Sourish Blueberry Marmalade

Sourish Blueberry Marmalade | #marmalade #blueberries |

Blueberry is not a well-known fruit in Turkey. Well, I hadn’t tried or seen it until this year, so it’s one of the best discoveries I’ve made for a long time. I’ve heard its Turkish name, yabanmersini several times but it must be so rare in the country that not everyone knows about it. I’ve seen blueberries in many English blogs and I was so curious about this unique colored berries. Sourish Blueberry Marmalade | #marmalade #blueberries |

I LOVE how its blueish color turns into an amazing purple color when cooked in cakes, muffins, pies or as a jam or marmalade. Look at this Blueberry Crumble, doesn’t it look gorgeous? I was just mad about this lovely color whenever I saw it at other blogs! Finally, I found it at our local bazaar and made this marmalade. I’ve made several jams before, but it’s the first time I’ve made marmalade and I will definitely be making it again!

Sourish Blueberry Marmalade | #marmalade #blueberries |

It was a big surprise for me to see an old lady selling blueberries at the bazaar last week. There was only a small sack of blueberries on the ground in front of her and I saw that she had to explain customers what she was selling. I immediately recognized the berries I had seen hundreds of times on English blogs and bought 2 kilos! It wasn’t cheap though, I paid 20 liras in total. She said it’s not easy to pick them from bushes, that’s why it’s a decent price. It’s definitely worth every kuruş for these rare berries! I also helped her explain others what kind of a fruit it is and what could be made with it.

Sourish Blueberry Marmalade | #marmalade #blueberries |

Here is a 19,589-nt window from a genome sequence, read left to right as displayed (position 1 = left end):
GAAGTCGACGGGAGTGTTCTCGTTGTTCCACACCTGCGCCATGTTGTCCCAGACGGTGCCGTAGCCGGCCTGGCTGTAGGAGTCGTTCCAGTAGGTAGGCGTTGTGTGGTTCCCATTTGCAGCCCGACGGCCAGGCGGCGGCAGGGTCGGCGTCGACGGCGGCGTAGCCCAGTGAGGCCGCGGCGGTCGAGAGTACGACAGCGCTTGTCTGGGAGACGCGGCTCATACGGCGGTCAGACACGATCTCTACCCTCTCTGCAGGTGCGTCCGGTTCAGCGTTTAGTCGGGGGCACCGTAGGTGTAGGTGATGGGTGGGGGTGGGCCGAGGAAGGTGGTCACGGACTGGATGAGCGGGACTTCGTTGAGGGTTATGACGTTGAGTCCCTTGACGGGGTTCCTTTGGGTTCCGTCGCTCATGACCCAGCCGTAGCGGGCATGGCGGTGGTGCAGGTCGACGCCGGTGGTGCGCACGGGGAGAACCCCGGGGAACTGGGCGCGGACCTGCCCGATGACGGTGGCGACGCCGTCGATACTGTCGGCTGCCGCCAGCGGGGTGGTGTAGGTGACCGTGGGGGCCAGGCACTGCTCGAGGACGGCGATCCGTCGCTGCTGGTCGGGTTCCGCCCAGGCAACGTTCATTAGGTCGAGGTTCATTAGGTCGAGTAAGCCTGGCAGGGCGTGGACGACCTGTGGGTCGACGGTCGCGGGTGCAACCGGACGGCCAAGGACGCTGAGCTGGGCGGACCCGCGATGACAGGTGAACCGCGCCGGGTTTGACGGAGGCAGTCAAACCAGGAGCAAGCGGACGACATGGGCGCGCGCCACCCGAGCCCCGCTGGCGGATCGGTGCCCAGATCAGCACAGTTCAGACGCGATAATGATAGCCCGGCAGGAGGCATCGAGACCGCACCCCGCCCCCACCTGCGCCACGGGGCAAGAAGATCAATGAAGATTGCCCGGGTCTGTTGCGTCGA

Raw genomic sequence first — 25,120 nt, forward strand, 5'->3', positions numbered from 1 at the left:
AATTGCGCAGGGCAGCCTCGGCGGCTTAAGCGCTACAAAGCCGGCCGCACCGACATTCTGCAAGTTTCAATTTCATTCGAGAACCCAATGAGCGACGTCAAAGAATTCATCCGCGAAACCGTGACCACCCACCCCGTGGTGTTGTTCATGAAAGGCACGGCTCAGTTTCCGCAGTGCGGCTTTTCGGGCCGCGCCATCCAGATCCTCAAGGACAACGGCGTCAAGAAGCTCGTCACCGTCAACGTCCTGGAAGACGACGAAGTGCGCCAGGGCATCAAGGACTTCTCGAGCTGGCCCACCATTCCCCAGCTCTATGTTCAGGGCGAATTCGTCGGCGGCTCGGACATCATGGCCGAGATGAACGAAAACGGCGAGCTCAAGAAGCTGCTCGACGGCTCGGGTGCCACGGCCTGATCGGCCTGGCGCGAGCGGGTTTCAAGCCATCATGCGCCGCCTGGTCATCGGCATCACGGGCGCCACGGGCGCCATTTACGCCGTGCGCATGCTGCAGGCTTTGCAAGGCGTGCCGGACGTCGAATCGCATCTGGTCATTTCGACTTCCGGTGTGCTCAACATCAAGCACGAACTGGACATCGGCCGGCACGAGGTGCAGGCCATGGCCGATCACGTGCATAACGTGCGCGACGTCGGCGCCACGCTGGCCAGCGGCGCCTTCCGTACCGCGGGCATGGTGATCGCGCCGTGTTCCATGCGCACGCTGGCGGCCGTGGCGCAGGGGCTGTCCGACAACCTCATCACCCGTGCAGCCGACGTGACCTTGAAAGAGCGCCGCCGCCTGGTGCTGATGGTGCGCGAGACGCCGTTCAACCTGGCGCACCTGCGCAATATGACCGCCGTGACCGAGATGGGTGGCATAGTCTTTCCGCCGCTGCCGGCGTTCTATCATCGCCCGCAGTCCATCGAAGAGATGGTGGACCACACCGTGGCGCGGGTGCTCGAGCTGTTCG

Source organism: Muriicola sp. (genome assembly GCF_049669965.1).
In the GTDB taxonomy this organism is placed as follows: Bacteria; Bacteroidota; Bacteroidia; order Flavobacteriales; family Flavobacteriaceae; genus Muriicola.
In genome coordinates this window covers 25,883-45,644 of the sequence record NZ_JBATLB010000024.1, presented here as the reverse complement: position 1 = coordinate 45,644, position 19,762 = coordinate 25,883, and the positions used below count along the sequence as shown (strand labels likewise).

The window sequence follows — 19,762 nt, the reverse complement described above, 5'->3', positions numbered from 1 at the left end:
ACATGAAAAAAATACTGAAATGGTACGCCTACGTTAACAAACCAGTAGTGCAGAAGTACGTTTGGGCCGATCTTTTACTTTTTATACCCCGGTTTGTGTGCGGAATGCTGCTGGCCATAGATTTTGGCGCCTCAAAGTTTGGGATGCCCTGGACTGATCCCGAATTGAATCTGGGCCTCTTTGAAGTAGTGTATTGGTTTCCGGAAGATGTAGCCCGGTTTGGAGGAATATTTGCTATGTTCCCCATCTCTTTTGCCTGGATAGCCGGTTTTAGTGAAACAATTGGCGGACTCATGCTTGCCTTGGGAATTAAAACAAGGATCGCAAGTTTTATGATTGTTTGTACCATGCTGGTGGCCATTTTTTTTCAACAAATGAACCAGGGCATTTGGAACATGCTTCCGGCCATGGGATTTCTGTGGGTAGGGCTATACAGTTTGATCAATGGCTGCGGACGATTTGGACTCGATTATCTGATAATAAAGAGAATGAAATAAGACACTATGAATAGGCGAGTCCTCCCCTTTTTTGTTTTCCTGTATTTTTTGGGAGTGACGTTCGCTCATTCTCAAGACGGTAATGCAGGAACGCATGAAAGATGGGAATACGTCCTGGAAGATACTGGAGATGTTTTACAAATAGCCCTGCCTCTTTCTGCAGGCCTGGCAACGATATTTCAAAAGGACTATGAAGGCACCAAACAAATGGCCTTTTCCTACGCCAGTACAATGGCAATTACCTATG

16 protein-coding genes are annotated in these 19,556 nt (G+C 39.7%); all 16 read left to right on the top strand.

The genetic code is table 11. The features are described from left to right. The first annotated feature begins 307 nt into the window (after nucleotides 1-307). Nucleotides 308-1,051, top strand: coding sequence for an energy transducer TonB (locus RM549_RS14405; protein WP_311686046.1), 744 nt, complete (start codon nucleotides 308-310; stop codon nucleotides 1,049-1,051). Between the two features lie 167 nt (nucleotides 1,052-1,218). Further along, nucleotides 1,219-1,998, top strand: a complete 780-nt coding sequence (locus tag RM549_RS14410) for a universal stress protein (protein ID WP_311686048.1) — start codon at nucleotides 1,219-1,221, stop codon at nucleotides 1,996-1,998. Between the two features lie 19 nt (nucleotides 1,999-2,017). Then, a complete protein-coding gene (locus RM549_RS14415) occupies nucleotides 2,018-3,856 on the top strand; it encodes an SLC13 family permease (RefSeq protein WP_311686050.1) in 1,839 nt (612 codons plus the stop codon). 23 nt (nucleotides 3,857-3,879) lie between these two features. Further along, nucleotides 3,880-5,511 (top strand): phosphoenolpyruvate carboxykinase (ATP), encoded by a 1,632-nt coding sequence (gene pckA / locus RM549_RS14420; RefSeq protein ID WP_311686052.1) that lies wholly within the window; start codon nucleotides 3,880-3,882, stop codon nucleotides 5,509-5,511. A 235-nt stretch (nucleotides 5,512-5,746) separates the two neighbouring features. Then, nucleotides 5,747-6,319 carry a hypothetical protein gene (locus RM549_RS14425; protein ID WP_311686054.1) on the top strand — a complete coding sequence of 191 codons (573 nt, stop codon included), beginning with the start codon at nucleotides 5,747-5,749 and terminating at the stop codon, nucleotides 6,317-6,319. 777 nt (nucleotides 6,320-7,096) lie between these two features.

I thought blueberry marmalade would be the best way to see that tempting color. I must proudly say that it turned out perfect! I don’t like marmalades too sweet, so I didn’t use too much sugar for it. I love to feel that sourish flavor of berries.

Sourish Blueberry Marmalade | #marmalade #blueberries |

You can spread this blueberry marmalade on a little butter or cream and enjoy at breakfast. If you are a fan of yogurt like me, you can mix it with yogurt and have a super healthy snack!

Sourish Blueberry Marmalade | #marmalade #blueberries |

5 from 1 reviews
Sourish Blueberry Marmalade
Prep time
Cook time
Total time
Blueberry marmalade with little sugar.
  • 1 kilo blueberries
  • 1 cup water
  • 250g sugar
  • 1 tbsp lemon juice
  1. Put blueberries and water in a pot and boil stirring occasionally until mushy.
  2. Bring it to room temperature and strain using a strainer.
  3. Transfer the strained part back into the pot.
  4. Add in sugar and cook until it gets thicker over low heat about 30 minutes.
  5. Take the scum on the surface with a ladle with holes.
  6. Add lemon juice, boil for a minute over high heat and let it cold and share into jars.
Nutrition Information
2 jars


  1. says

    I’m living in the country that is known for their wild blueberries. We eat as many as we can during the season. If you can get hold of them again, try a blueberry pie (something that Maine is also famous for). I’m happy to give you the recipe.

    • says

      Blueberry pie sounds like something I MUST try! Would love to get your recipe Karin! Will check out your blog to see if you shared it there!

  2. Lesley says

    Hi, love your blog. I was interested that you called this recipe marmalade rather than jam as I had always understood that marmalade is made from citrus fruits and uses only the peel, whilst jam uses the whole fruit. The UK takes almost all of Spain’s crop of Seville Oranges because we’re such huge marmalade fanatics here! It was amazing to see the roads in Seville lined with orange and lemon trees when we visited. Will definitely have to to try this recipe as its less sweet. Best wishes Lesley

    • says

      Hi Lesley, I didn’t know that marmalade is only made from citrus fruits peel. Marmalade in our cuisine is thicker and fruits inside are mashed, so it’s more like a fruit puree. If you love sour marmalades or jams, you will love this one! Cheers from Turkey!

  3. says

    Japan too, we never seen fresh blueberries in stores growing up – now we have but SUPER expensive. I’m so fortunate to enjoy fresh blueberries to enjoy for a few months here in California. I would love to make this marmalade one day!


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